I didn’t think there were any communes left in Azerbaijan, nearly twenty years after independence from the Soviet Union. That I was wrong became obvious as I drove past the entrance to the village of Ivanovka. Tall, white posts, crowned by the hammer and sickle and the letters CCCP flank the road, proclaiming the community’s history and allegiance.
That Ivanovka survives at all is a testament to the unique history of a community that came into existence, thanks to the expulsion and exodus of thousands of dissenting Christians from Russian in the first half on the 19th century.
The influence of protestant reformers was felt right the way across the Christian world, including Orthodox Russia where in the late 18th Century, Simion Uklein [born 1833] founding the Molokane faith. Orthodox Christians considered them vile heretics, not only because they rejected worship in churches and the use of icons but also because they follow the Jewish dietary laws, circumcise their children and the use of Saturday as the day of worship. In addition, although they accepted the New Testament, they do not consider that Jesus is divine or the Son of God.
Ridiculed as “milk drinkers” [molokane in Russian] who would not fast on Orthodox saint’s days, they adopted the title as ones who “drink the pure spiritual word of God”. They are also known traditionally for their pacifism and communal organisation.
In 1830, Tzar Nicholas I published an edict banishing dissenters to the edge of the rapidly expanding Russian empire and for the next sixty-years, tens of thousands of Molokans moved or were relocated to the Caucuses where they developed a reputation as ideal colonists. In 1847 the village of Ivanovka [near Ismailly], was founded by a Russian peasant called Ivan Pershin. It is after him that the village was named.
Although they had been driven out of Russia as heretics, the Molokans were seen to be hard workers, introducing a protestant work ethic into the region and as people who were loyal to their Russian heritage. Indeed, many of these so-called “outcasts” acted as administrators of the new lands at a time when there were very few Russians living in the region.
The community continued to grow through the 19th century and survived the turmoil of revolution, civil war and the introduction of Communism to Azerbaijan from 1920. In 1930, a collective farm was established, specialising in growing table grapes and cattle farming on the fertile, black soil.
Today, neat Russian-style timber-framed houses face tree-lined streets in this quiet rural community of nearly 1,000 homes and over 3,000 people. Old men with long white beards stand chatting in twos or threes, while women in headscarves hurry past with hoes and other farm implements. Ancient tractors till the rich, soil whilst close by, neat lines of vines cover the rolling hillsides. Old Ladas, some still sporting their Soviet era number plates with their seats removed, do service as pick-up trucks and muskovi geese squawk at anyone who gets too close to their young. It is an idyllic picture that seems to belong to another age in another country.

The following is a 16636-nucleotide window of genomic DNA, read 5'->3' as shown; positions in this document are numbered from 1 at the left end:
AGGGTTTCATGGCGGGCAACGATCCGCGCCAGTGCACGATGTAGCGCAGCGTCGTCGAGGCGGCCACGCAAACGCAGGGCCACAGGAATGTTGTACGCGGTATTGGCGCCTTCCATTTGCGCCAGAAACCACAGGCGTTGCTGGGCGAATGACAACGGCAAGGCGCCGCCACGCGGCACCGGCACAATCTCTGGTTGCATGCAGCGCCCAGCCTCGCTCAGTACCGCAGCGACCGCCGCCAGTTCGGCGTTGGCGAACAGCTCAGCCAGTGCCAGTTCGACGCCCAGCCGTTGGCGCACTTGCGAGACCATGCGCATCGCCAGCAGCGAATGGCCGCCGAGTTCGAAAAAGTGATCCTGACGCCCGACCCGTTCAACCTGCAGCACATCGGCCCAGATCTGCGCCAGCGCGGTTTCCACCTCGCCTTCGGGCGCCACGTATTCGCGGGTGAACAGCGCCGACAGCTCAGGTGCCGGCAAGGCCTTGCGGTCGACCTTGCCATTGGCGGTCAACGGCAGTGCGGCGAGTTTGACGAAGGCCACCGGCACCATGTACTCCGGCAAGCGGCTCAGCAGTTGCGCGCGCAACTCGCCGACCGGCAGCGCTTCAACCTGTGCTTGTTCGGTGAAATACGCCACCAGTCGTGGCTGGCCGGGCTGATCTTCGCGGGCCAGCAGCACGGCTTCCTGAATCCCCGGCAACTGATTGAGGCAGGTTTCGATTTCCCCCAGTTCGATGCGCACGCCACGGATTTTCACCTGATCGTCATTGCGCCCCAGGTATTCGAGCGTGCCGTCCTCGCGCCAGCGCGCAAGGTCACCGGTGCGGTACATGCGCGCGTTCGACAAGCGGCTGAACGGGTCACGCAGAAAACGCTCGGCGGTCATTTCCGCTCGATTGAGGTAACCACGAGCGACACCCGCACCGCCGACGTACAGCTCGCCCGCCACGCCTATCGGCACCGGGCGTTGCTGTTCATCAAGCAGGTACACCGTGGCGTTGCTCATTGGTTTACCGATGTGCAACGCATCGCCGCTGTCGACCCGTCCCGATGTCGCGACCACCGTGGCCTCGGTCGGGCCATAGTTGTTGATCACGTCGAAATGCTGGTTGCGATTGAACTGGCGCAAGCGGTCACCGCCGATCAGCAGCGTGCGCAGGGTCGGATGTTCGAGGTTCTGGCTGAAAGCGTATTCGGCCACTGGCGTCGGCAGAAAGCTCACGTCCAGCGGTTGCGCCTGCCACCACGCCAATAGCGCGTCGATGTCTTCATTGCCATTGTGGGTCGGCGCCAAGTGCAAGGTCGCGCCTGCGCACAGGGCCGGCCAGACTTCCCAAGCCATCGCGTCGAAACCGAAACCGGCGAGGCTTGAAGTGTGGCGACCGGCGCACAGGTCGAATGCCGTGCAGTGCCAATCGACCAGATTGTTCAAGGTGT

The town is well wooded and spread out, covering about one square mile whilst the collective farm, is ten-times the size. At the centre of the community is the classical style town hall but much larger than this building is magnificent 750 seat theatre. On the day I visited, it was preparing for the 66th anniversary of the end of World War II. Centre stage was a large Soviet banner proclaiming victory. The act of remembrance is very important to Ivanovka as nearly 300 local men died in the war, nearly all the young men of their generation. Today only four veterans are still alive from that time.
During the Soviet period, the community was held up as a shining example within Azerbaijan, thanks to its hardworking members and high levels of productivity but it was not always so. By the end of the Second World War, so many men had died that the community faced a crisis. For several years after the war, fields were not tilled and it was said that cows were so poorly fed that they could hardly walk. Then in 1953, the charismatic 20-year-old Nikolai Nikitin was chosen as chairman of the collective farm. He helped improve farm practices and turned around the fortunes of the collective. Much later, he was proclaimed “Hero of Socialist Labour” and went on to become a Deputy of the Supreme Soviet.
was not only a good manager but had a good friend in the first secretary of the Central Committee of the Communist Party of Azerbaijan, Comrade Heydar Aliyev. Thanks to this friendship, soon after Azerbaijan became independent, President Heydar Aliyev visited the community and gave his personal assurance that, so long as the people wanted to remain a collective, it would remain as such. Nikitin died in 1994, but in 2005, after Heydar Aliyev’s son Ilham came to power, he underlined his father’s support for the continuation of the collective.
Times are changing and while many people from the old community have moved back to their ancestral home of Russia, ethnic Azeri people have moved in, shifting the population balance. In a few years time, there may be fewer than half the people who support the continuation of the commune after which, it may cease to exist, like all the others.
The village is a fascinating reminder of a system that has all but passed into history and well worth the three-hour travel time from Baku.
If you would like to visit Ivanovka, I can recommend staying at the guesthouse of John and Tanya Howarth. John, an ex-pat from the UK and his charming wife have created a rural retreat where you can sleep soundly on the most comfortable beds in Azerbaijan and wake to a full English breakfast before taking a walk in the greenest area of Azerbaijan I have yet visited. John and Tanya can be contacted by phoning 050 225 8861 or by email: firstname.lastname@example.org
To find out more about Ivanovka check out this website